Attorney General Brnovich files motion to fully reinstate Arizona’s abortion ban

Arizona Attorney General Mark Brnovich.
Arizona Attorney General Mark Brnovich.(Arizona's Family)
Published: Jul. 13, 2022 at 2:44 PM MST
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PHOENIX (3TV/CBS 5) - Two days after a federal judge in Phoenix blocked Arizona’s 2021 ‘personhood’ law that gives all legal rights to unborn children, Attorney General Mark Brnovich has filed a motion to fully reinstate the state’s 1901 abortion ban and seek clarity for the law.

Abortion rights groups fighting the personhood law said the law put providers at risk of prosecution for various crimes. U.S. District Judge Douglas Rayes said in his written ruling that the groups that sued to block the law are right — it is “anyone’s guess,” as the state acknowledged, what criminal laws abortion providers may be breaking if they perform otherwise-legal abortions.

“And that is the problem,” Rayes wrote. “When the punitive and regulatory weight of the entire Arizona code is involved, plaintiffs should not have to guess at whether their conduct is on the right or the wrong side of the law.”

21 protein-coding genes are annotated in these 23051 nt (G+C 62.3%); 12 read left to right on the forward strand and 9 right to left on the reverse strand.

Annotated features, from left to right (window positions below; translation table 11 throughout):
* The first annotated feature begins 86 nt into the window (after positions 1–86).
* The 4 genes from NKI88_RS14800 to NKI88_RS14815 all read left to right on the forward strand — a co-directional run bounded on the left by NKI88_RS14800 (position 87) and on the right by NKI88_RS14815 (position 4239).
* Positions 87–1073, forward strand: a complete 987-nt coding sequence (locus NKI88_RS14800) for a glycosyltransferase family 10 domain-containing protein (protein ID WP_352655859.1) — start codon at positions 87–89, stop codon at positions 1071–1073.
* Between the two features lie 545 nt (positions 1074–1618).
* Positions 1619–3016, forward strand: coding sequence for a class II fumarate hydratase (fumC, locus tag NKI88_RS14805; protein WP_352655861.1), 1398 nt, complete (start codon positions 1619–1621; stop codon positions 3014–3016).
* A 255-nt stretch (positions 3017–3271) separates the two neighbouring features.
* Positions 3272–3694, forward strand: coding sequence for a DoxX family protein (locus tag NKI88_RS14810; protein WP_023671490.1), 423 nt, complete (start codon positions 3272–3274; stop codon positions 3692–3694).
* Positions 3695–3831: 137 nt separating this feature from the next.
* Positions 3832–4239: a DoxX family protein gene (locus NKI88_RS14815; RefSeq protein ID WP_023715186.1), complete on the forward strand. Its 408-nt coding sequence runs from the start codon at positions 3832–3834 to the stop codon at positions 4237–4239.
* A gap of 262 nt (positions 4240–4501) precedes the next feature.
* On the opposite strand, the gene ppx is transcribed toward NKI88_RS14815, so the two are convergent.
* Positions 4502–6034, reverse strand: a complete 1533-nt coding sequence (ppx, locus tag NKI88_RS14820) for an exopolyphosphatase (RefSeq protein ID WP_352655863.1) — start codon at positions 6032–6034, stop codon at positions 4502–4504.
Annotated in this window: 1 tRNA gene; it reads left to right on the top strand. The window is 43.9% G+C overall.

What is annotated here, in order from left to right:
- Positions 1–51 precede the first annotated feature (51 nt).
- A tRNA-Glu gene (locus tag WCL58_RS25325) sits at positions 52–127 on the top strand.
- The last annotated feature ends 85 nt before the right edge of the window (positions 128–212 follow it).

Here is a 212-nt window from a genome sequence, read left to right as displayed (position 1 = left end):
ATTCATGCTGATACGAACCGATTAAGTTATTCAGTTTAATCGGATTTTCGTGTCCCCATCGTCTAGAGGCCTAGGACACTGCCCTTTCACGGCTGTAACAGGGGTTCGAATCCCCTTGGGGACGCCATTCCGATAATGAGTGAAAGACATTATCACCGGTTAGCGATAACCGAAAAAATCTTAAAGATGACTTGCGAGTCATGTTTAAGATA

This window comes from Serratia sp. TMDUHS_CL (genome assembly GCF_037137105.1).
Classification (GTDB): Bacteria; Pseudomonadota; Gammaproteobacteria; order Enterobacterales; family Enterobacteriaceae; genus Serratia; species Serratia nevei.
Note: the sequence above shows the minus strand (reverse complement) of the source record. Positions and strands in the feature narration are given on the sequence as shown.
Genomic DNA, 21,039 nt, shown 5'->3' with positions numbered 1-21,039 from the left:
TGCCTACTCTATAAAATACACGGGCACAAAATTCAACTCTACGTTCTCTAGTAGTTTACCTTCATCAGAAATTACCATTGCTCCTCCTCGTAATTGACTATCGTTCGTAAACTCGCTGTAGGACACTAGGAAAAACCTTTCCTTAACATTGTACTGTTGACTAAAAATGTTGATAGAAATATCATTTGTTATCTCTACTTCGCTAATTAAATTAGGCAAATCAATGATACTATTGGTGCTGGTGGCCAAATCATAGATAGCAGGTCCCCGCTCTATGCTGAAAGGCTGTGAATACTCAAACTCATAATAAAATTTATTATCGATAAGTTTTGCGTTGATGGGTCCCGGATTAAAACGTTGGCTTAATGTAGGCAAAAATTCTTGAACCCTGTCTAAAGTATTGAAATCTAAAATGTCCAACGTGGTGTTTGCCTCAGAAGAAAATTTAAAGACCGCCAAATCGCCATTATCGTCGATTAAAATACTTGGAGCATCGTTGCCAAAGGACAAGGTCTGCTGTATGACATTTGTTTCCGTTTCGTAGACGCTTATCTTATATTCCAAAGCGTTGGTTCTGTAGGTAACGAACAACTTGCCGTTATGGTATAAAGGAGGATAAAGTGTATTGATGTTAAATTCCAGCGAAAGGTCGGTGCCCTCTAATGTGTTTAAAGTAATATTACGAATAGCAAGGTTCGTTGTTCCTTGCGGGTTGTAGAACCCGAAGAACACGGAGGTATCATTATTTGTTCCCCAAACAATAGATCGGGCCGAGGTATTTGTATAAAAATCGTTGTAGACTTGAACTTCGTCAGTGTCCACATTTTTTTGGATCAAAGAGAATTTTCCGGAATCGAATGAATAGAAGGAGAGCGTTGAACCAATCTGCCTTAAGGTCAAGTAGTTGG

Wednesday afternoon, Brnovich tweeted that his office filed a motion in Pima County to lift a 50-year injunction that put the state’s original law banning abortion on hold. Brnovich said his office wants consistency and clarity in the application of the law after the recent overturn of Roe v. Wade by the U.S. Supreme Court.

“We believe this is the best and most accurate state of the law,” said Brnovich. “We know this is an important issue to so many Arizonans, and our hope is that the court will provide clarity and uniformity for our state.”

Arizona’s law banning abortion was passed in 1901 but was put on hold in 1973 because of the initial Roe v. Wade ruling. Because of the recent overturn, states now have wide-ranging rights to limit abortion, and many laws limiting or blocking all abortions that were previously blocked can now be enforced. That has led to battles in many states over which laws are now enforceable. Arizona is in that position, with Republican Gov. Doug Ducey saying a ban on abortions after 15 weeks that he signed in March takes precedence over the pre-1901 law Brnovich said is in effect.